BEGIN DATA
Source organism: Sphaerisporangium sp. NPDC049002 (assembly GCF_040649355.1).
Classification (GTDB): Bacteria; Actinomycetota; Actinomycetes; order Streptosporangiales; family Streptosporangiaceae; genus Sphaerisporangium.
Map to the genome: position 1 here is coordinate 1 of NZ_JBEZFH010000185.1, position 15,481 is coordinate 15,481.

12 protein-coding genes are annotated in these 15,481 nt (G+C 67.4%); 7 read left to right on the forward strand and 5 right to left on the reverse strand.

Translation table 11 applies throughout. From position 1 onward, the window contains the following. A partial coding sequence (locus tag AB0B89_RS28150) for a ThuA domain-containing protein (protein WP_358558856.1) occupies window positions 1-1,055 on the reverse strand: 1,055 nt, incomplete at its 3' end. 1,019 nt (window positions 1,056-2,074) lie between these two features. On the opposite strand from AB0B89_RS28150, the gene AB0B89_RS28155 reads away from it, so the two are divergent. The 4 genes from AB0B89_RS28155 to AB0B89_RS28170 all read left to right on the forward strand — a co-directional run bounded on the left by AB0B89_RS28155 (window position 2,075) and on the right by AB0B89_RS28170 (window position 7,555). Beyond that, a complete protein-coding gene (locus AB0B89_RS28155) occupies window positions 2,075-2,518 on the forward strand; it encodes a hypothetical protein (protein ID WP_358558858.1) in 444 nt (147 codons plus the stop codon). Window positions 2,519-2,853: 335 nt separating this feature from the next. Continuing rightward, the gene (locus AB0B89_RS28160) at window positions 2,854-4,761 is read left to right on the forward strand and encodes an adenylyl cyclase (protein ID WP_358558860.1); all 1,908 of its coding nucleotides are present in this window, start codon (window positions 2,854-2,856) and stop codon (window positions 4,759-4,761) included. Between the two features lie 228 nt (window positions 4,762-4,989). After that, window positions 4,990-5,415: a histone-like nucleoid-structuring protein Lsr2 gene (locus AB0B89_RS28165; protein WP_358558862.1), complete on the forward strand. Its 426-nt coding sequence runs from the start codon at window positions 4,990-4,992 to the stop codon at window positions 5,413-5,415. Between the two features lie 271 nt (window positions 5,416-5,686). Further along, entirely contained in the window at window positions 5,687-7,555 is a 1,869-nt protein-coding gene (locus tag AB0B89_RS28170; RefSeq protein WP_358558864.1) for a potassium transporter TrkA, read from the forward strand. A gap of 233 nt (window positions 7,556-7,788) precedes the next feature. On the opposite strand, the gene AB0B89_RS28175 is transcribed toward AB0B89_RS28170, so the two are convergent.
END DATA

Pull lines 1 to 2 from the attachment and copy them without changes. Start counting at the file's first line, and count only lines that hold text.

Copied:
Source organism: Sphaerisporangium sp. NPDC049002 (assembly GCF_040649355.1).
Classification (GTDB): Bacteria; Actinomycetota; Actinomycetes; order Streptosporangiales; family Streptosporangiaceae; genus Sphaerisporangium.